An overrun in Heathrow’s costs of just 1% would be enough to negate the overall benefits of the scheme.

Poor quality jobs and poverty pay

We all want our children to make the most of their education and have a satisfying career.

The towns where residents live close to the northern runway and might expect to benefit from airport jobs has the highest percentage of workers in elementary jobs in the London Borough of Hillingdon and the lowest percentage of professionals according to the 2011 census.

‘Poverty Pay’ was the reason Unite gave for strike action by British Airways Mixed Fleet Cabin Crew. The union could find no evidence that crew achieved anything like the advertised ‘£21,000-£25,000’ for the job.

The reality was a base starting at £12.000 with £3 an hour flying pay.

There is one plum job. Heathrow CEO John Holland-Kaye earned £2.06 million in 2015/16 and has a deal that will give him a big bonus if he secures a third runway

 

If you would like further information on the campaign against the third runway, please email info@stopheathrowexpansion.co.uk 

With thanks to Stop Heathrow Expansion for use of their leaflet and some of the photographs 

Read more »

Chris Grayling publishes Sir Jeremy Sullivan’s NPS bland consultation review report

Chris Grayling appointed the former Senior President of Tribunals, Sir Jeremy Sullivan, to provide “independent oversight of the consultation process.”  Apart from the fact Sir Jeremy says he does not use a computer, and has never been involved in a large consultation exercise, he has come out – predictably – finding very little to criticise.  He presumes those opposed to the runway will find fault with the consultation.  He does say that because of the purdah period before the 8th June election, some of the consultation was curtailed, the government will need to make up for this with more consultation. He acknowledges that the leaflet by the DfT, sent to 1.5 million people, was a bit biased in favour of Heathrow. He says:  “…in my view the headline points, as presented in the leaflet, did give the impression of a “hard sell” for Heathrow.  It would have been much better if a more neutral leaflet had been distributed …”. But he says (to paraphrase) people should jolly well know that the DfT favours Heathrow, and not be surprised. And they should already know the arguments against the runway, so cannot expect them all to be in the leaflet. … That does not appear to be an acceptable attitude, for someone overseeing the consultation. Chris Grayling has announced that Sir Jeremy “has agreed to oversee the period of further consultation.”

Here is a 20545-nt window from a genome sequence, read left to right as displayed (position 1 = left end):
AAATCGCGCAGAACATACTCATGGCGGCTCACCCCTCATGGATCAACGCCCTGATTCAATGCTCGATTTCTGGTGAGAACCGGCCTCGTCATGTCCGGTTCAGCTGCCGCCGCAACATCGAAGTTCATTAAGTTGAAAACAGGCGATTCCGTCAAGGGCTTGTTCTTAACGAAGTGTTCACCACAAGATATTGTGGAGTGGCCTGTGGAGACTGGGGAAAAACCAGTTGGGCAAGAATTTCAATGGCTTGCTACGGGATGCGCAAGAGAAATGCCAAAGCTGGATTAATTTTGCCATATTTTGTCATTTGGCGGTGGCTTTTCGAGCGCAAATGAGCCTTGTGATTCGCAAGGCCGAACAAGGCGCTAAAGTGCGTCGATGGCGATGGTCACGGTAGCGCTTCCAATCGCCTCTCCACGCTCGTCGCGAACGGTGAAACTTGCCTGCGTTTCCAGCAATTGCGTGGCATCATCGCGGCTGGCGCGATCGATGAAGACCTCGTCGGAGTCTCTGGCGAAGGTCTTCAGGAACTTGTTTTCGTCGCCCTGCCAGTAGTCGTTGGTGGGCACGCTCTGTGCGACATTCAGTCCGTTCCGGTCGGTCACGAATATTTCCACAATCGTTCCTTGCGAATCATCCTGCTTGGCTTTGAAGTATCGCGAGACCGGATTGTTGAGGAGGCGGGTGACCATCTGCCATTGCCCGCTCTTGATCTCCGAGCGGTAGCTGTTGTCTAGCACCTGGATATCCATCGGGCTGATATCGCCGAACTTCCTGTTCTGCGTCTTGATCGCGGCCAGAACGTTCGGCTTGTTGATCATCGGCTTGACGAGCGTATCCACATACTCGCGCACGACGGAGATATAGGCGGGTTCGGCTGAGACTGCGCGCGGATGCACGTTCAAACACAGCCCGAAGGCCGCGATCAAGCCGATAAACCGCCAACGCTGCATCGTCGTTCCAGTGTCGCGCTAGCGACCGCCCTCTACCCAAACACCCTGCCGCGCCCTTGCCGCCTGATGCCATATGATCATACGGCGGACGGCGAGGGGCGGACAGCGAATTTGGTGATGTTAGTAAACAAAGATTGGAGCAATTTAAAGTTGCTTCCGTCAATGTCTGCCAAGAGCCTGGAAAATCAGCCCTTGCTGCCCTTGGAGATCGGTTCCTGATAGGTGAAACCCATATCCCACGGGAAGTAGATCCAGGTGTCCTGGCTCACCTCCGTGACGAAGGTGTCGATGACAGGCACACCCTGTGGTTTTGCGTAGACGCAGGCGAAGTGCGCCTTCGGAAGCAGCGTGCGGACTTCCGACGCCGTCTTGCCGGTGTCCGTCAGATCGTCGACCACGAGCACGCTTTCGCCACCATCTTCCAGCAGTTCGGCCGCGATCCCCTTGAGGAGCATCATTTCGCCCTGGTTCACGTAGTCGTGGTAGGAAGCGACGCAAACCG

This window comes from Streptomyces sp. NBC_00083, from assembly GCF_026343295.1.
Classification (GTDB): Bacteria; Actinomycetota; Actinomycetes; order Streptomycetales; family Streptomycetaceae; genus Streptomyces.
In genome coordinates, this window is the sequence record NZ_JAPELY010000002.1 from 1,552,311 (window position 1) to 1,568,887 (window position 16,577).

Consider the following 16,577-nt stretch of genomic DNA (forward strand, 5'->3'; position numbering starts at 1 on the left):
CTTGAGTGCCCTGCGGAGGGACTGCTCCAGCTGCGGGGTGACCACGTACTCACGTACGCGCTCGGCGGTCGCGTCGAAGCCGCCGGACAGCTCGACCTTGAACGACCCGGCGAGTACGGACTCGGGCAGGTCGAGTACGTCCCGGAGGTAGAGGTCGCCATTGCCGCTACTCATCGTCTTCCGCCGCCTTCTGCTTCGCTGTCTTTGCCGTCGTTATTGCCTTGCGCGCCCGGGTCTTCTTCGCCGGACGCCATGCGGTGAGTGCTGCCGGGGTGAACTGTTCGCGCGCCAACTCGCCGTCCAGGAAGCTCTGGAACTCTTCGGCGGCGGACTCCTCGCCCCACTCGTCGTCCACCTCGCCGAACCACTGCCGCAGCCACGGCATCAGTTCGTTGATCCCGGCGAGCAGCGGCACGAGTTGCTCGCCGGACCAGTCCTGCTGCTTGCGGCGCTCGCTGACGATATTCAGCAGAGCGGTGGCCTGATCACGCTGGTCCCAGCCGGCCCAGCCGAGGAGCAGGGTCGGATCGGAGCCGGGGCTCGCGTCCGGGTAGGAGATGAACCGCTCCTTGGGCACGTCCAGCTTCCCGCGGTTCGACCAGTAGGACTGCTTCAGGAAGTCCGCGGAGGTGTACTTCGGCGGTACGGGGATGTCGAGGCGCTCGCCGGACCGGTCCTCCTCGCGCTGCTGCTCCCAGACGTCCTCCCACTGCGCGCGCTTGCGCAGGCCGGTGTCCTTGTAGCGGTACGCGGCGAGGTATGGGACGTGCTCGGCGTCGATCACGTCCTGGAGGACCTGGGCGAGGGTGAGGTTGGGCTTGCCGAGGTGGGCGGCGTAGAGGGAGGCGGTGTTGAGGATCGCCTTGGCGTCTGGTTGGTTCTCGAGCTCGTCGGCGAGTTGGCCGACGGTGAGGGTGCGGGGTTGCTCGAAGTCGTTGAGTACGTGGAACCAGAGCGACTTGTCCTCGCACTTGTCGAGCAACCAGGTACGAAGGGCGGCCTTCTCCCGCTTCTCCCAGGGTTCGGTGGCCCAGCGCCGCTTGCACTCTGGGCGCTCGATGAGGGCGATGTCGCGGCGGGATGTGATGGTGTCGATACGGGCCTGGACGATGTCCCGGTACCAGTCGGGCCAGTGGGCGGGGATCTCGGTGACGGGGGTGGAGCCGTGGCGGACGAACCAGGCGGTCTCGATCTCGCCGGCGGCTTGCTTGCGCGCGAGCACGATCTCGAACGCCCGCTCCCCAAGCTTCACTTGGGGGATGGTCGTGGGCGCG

.

 

Chris Grayling announces the publication of Sir Jeremy Sullivan’s consultation review report and the launch of a further consultation later this year.

7th September 2017  (DfT website)

……. [the section about Sir Jeremy Sullivan …]

I appointed the former Senior President of Tribunals, Sir Jeremy Sullivan, to provide independent oversight of the consultation process. I am very grateful to him for his hard work in helping to ensure that the consultation was as open, fair and transparent as possible. Today (7 September 2017) I am publishing his report on the initial consultation, and can announce that he has agreed to oversee the period of further consultation.

….

https://www.gov.uk/government/speeches/update-on-draft-airports-national-policy-statement-process

.

Report of the Independent Consultation Adviser to the Secretary of State for Transport: consultation on the draft Airports National Policy Statement